Twenty-three is an awkward age for most. You’re definitely not a kid anymore, but not quite considered an adult either. You’ve got your whole life and career ahead of you—and that can be as daunting as it is exciting.
Navigating a career in the fast-paced world of recruiting and human resources is tough and missteps are inevitable. And who could blame you? At 23, the pre-frontal cortex (the part of the brain responsible for higher-level cognitive functions like decision making), isn’t even fully developed.
That’s why we asked seven of the most successful and influential leaders in recruiting and HR to reflect on their early days and share some advice on how to build a career and life in this industry. Here are their wise words:
John Vlastelica: Know the business cold
John Vlastelica, founder of management consulting firm Recruiting Toolbox, has more than two decades of experience in the field, and his advice is simple: “Get curious about the business earlier.”
John stresses how important it is for recruiters starting out to have deep knowledge about the business and how it functions. “I need to be able to engage with the business and demonstrate I understand their challenges and talent pain points as a way to build trust and confidence,” he says.
Knowing the business not only helps you understand the needs of hiring managers, it also helps you engage top talent. “A-players want to know about the work, and sourcing and selling with a generic EVP and job description doesn’t work for that kind of talent,” John says.
John recalls a time in his early 20s when a candidate complimented him on his knowledge of the role. “During a phone screen, an engineering candidate said, ‘Wait, are you the hiring manager or the recruiter? You’re the recruiter, right? Sometimes I can’t tell—you clearly understand what engineers do so well, and I’m not used to that.’ Made. My. Day.”
Lars Schmidt: Give your time and energy to helping others
Lars Schmidt is not only the founder of executive search and talent strategy agency Amplify, he’s also led talent acquisition and employer brand strategy for companies like Hootsuite and NPR. His advice to greenhorns in the field? Be selfless.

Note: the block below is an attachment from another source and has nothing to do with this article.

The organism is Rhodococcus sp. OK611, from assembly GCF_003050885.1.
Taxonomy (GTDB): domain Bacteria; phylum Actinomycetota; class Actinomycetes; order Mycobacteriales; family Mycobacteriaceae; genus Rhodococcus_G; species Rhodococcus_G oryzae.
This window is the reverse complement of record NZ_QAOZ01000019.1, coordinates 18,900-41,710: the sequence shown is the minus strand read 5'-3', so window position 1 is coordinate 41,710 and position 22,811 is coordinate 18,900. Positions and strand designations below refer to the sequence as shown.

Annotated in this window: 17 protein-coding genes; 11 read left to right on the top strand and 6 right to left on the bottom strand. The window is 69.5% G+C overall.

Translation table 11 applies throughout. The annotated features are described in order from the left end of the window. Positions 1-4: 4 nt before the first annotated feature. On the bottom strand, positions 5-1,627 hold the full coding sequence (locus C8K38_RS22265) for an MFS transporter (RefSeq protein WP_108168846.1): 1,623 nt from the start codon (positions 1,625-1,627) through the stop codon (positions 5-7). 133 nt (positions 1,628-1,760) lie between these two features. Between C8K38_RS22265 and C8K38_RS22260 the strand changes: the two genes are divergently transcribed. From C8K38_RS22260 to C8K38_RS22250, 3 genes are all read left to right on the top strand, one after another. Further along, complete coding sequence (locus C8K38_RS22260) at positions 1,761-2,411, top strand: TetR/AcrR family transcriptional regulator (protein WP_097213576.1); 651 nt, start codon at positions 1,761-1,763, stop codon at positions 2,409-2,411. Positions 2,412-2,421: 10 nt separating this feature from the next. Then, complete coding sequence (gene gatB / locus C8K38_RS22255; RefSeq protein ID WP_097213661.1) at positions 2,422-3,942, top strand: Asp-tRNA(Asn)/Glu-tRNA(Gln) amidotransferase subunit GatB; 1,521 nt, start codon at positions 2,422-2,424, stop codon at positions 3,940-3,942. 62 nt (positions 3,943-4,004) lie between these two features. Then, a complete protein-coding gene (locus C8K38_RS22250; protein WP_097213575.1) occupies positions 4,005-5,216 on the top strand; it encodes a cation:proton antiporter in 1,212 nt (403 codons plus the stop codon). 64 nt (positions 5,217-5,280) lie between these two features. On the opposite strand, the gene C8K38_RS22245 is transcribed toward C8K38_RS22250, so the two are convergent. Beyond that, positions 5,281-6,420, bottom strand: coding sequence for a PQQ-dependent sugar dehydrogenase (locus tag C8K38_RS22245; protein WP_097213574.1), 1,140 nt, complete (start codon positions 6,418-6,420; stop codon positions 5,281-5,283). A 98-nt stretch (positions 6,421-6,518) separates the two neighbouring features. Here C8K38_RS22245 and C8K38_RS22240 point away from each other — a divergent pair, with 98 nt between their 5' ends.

“Give freely of your time and help others as often as possible,” Lars says. “Share your mistakes, and what you learned from them. Elevate others over yourself.”
In addition to being generous with your time, Lars advises staying away from any politics. “Don’t get caught up in politics or comparing yourself to others,” he says. “Focus on the things you can control: your work product, your relationships, building and adding value to your network, and helping others.”
Jessica Miller-Merrell: Remember that a career in HR is a marathon, not a sprint
Jessica Miller-Merrell’s distinguished career in HR and entrepreneurship has been defined by what she calls “a series of happy accidents,” and this has shaped how she thinks about career growth.
The founder of Workology, speaker, and author says to “go with the flow and be open to the universe placing new opportunities in your path. Take time to explore them and don’t rush to judgment. Your career in HR is a marathon and not a sprint.”
But having patience doesn’t mean waiting around for something to happen. Jessica emphasizes that you must also be “persistent to seek out knowledge, information, relationships, and opportunities.”
Ed Nathanson: Focus on the people above all else
Ed Nathanson, the founder of consulting agency Red Pill Talent, wants to remind his younger self that recruiting and HR is the business of people.